Fictional things hurled into the Earth's sun?

In the realm of fiction—including, but not actually limited to, science-fiction—there’s been one traditional way of getting rid of something for good: shooting it into the sun.

In light of this, I’m compiling a list of such objects, and the works they’re from. The only rules are that they have to have been shot into Earth’s sun (method isn’t so important), and if it wasn’t done intentionally, it has to be specially noted.

So far, I’ve got (SPOILERS AHEAD!):

•South Park, Tom’s Rhinoplasty

Schoolteacher Miss Ellen, carried by a small Iraqi rocket.

•Superman IV

All of Earth’s nuclear weapons, circa 1987, protoplasm derived from Superman’s DNA, and a small costume-weaving computer.

•New Avengers, issue…20-ish, I think.

“Xorn,” an evil energy being deriving it’s power from drained mutant powers. Or something.

Who else am I missing?

Pink Floyd’s spaceship.

M.K. Wren’s science fiction trilogy, The Phoenix Legacy, had an extensive back-history of events between the 20th century and the 33rd century when the series was set. One major event was Mankeen’s Revolt when an idealistic aristocrat tried to lead a revolution to overthrow the Imperial government that ruled Earth. Lord Mankeen failed in his attempt and his final act was to fly a spaceship with his family and closest followers into the sun to prevent their capture and execution.

Does the object have to go into the Sun against its will? Because if not, from X-Men, the original round of Sentinels were tricked into flying into the Sun by Cyclops.

On Futurama they shot the garbage ball into the sun.

Dan Quayle, Tonya Harding, Al Sharpton, Courtney Love, Spike Lee, Tom Arnold, Pauly Shore, Rosie O’Donnell and Dr. Laura (The Simpsons, Treehouse Of Horror X)

In the comic “Justice” Superman discovers that he’s infected with mind-controlling parasites, and has Captain Marvel hurl him into the sun to buirn them out. That was pretty cool

In “Infinite Crisis” Superman and an alternate universe version of Superman fly a third, psychotic, alternate Superman (boy, actually) throughthe red sun of Krypton in a last-ditch to take away his powers. That was really cool

In “DC One Million” Superman retires, flies to the center of the sun, and lives there for ten thousand years. When he emerges, he’s pretty much a god. That was extraordinarily cool.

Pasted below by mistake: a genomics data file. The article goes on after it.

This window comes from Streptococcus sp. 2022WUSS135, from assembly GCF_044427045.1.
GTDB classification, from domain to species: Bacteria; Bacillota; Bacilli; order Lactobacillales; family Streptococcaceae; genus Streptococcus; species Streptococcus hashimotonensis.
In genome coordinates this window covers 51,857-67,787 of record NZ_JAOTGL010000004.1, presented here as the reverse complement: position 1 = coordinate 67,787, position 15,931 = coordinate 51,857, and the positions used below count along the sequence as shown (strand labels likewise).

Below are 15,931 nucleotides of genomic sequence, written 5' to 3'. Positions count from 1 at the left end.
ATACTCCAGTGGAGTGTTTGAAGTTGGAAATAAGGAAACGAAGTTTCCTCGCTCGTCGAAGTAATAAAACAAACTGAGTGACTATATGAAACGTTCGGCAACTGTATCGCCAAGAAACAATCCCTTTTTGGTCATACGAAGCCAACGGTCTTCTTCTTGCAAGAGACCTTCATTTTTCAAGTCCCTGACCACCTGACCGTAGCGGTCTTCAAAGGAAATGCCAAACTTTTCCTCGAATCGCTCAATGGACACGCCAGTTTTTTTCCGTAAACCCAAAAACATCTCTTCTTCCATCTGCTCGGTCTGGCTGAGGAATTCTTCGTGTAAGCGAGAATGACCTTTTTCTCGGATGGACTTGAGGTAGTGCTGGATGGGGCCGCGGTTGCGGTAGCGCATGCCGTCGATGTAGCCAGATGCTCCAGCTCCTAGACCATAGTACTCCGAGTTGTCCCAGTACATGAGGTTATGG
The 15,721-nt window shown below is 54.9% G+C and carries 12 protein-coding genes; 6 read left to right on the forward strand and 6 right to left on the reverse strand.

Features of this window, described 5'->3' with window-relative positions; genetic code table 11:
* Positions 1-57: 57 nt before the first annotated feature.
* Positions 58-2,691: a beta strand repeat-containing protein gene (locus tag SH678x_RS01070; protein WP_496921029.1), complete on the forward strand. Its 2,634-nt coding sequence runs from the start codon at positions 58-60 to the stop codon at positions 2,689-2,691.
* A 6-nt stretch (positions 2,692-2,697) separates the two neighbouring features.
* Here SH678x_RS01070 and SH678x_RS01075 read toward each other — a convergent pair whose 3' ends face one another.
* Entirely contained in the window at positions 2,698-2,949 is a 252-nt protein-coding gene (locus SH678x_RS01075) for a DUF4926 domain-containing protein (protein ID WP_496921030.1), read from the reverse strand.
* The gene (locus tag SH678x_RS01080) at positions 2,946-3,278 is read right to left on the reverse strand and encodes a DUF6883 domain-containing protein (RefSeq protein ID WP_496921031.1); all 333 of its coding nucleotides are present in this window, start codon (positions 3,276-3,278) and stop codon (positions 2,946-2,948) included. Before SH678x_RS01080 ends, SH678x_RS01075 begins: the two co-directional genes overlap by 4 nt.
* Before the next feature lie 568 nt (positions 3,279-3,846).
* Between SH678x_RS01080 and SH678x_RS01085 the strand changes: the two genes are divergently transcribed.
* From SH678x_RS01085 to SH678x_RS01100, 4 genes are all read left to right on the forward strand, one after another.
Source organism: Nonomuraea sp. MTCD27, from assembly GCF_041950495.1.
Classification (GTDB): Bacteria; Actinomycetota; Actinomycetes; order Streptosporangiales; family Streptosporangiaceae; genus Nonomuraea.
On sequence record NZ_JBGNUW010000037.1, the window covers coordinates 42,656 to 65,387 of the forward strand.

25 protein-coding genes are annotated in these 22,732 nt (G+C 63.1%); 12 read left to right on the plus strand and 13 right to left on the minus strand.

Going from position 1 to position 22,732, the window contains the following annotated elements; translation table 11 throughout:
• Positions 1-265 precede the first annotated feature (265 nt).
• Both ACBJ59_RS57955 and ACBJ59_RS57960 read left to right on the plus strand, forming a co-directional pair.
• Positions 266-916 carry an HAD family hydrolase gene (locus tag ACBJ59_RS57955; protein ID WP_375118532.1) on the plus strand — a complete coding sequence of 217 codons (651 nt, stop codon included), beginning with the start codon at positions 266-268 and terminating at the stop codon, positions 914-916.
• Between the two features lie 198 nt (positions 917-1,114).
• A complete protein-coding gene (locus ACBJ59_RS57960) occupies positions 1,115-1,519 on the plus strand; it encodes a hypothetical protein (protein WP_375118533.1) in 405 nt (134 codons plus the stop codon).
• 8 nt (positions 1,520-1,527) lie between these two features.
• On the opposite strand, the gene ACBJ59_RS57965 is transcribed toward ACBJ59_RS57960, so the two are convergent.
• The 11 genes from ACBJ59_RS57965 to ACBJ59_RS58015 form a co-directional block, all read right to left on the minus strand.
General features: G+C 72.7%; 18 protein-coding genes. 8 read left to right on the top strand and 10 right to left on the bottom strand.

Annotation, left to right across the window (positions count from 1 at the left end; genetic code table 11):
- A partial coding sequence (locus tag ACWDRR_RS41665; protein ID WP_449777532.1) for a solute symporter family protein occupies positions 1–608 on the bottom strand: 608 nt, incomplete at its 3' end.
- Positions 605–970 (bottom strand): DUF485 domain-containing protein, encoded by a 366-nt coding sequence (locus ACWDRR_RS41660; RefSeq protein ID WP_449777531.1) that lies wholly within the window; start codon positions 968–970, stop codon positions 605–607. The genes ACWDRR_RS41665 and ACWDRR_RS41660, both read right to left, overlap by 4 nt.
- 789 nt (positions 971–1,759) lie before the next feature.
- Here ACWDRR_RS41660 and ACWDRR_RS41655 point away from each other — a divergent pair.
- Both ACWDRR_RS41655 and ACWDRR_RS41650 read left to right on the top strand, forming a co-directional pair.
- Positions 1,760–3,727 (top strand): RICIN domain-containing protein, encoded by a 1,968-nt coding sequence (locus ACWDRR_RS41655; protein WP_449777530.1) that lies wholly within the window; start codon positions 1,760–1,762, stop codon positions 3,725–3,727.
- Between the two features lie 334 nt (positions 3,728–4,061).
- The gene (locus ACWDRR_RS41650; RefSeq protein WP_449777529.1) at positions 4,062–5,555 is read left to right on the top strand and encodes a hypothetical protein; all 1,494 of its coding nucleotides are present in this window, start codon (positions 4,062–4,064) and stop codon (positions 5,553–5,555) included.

Basically, I’m a sucker for any story where Superman flies through the sun.

Damn you, Menocchio. :wink:

I came in here speciifically to mention Mrs. Lois Lane. Pre-crisis he used to fly through the sun all time time–sometimes because he needed a really good bath, sometimes because he was in a hurry to get back home from a space mission, the sun was in the way, and he was omnipotent.

In Harry Harrison’s Bill the Galactic Hero, the sun was close to going supernova due to all the plastic cafeteria trays that had been shot into the sun on rockets. It’s, like, a comedy sci-fi novel. And it wasn’t Earth or our Sun. But it was funny when I was 13. And I haven’t seen a copy of it since.

Does it have to be our Sun? Didn’t they shoot coffins into the Sun in Babylon 5?

Are you looking only for things that completed the trip into the sun, or would you also consider things that were aimed at the sun, but rescued at the last second?

I’m only looking for completed trips into Earth’s sun, right now. (Though aborted attempts probably deserve to at least be noted.)

In the TV series Thunderbirds, there was a near-miss.

Or perhaps the crew were rescued, & the ship went sunwards.

In Justice League of America #200, the JLA takes the shattered host bodies of various Appellaxian invaders and dumps them into good ol’ Sol.

The spaceship belonging to Disaster Area, the group in the Hitchhiker’s Guide to the Galaxy of which Hotblack Desiato* was a member. Crashing the spacecraft into the sun was was the finalé of their gigs.
*The character was taken from the name of a genuine realtor in London - they have their signs up on buildings for sale all over the place.

But in HHGG it wasn’t EARTH’S sun, which the OP wants.

On Captain Planet, several nuclear reactors got dumped into the sun to get rid of them. (Of course, it just so happened that geothermal energy facilities could be built on all those same sites, and they apparently produced an equivalent amount of energy :rolleyes: )

In The Manhatten Transfer, the planet shaper, a robot vessel that was going to kill all life on Earth and replace it, is shoved into the Sun.

In Marooned in Real Time, one of the characters was accidentally blown into the Sun and trapped there for millions of years.

In Sundiver, the ship of the title took regular trips into the Sun.

If you change your mind, and other suns count :

In Vendetta, the Mark II planet killer flew right through a star, eating all the way.

In Starplex, the Darmats threw several warships that irritated them into a star.

And if he changes his mind about near-misses, Starplex itself was nearly thrown into the star too. And nearly cooked by the same star when it first appeared. And a baby Darmat was nearly cooked by an alternate star. There was a lot of star-cooking going on.

The Autobots were almost vaporized in the sun thanks to a Decepticon plot to discredit them.